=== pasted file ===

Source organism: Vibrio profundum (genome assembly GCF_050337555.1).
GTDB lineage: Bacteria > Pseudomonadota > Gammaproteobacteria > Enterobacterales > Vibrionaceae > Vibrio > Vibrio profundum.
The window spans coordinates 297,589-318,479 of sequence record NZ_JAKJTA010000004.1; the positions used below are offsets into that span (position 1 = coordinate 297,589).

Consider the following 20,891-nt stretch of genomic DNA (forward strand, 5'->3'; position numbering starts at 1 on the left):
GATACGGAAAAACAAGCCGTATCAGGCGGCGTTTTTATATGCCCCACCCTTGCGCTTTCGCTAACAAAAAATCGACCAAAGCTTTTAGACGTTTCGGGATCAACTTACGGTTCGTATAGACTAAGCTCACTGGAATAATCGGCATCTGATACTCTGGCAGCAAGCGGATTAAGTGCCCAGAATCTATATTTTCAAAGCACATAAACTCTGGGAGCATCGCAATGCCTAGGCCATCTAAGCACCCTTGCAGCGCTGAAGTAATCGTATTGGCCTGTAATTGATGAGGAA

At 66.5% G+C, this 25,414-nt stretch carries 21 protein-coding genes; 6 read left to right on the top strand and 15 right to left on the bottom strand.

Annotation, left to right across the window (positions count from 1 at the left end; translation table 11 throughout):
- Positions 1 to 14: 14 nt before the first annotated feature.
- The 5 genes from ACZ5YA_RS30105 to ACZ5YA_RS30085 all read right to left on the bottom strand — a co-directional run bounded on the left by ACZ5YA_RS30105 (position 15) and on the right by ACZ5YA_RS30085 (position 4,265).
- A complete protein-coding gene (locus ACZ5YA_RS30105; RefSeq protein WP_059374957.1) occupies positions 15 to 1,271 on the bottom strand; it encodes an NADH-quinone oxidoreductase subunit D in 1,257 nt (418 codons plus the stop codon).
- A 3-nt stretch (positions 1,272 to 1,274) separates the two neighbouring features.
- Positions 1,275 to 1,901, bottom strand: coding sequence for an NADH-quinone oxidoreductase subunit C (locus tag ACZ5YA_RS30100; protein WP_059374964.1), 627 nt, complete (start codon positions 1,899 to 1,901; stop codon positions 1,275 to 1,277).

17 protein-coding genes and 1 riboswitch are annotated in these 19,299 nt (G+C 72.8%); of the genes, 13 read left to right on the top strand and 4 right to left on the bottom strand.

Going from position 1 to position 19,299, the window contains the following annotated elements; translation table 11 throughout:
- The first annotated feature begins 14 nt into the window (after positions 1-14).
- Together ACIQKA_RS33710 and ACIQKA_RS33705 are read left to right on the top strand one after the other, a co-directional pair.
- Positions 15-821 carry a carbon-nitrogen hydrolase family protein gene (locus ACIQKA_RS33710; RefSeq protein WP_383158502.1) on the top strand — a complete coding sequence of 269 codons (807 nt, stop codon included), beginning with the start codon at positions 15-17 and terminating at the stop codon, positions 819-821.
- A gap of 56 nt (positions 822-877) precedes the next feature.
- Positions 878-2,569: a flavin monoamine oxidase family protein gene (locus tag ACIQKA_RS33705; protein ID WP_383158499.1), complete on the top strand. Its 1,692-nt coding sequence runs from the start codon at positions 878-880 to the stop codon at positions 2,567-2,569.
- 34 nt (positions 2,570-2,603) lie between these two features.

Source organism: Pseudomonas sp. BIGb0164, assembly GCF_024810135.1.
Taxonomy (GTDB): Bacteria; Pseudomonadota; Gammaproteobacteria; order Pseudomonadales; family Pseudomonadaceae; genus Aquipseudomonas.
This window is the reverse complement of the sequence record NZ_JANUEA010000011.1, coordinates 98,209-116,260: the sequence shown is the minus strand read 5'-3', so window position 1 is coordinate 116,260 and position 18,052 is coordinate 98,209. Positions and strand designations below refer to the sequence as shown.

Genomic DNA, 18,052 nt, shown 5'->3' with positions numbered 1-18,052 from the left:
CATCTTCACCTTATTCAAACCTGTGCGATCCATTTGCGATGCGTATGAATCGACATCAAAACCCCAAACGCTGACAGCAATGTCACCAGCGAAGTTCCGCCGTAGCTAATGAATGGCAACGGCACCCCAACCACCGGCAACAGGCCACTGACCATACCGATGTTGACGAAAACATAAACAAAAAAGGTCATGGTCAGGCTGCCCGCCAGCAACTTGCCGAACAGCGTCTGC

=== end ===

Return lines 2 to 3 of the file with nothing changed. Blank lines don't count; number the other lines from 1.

GTDB lineage: Bacteria > Pseudomonadota > Gammaproteobacteria > Enterobacterales > Vibrionaceae > Vibrio > Vibrio profundum.
The window spans coordinates 297,589-318,479 of sequence record NZ_JAKJTA010000004.1; the positions used below are offsets into that span (position 1 = coordinate 297,589).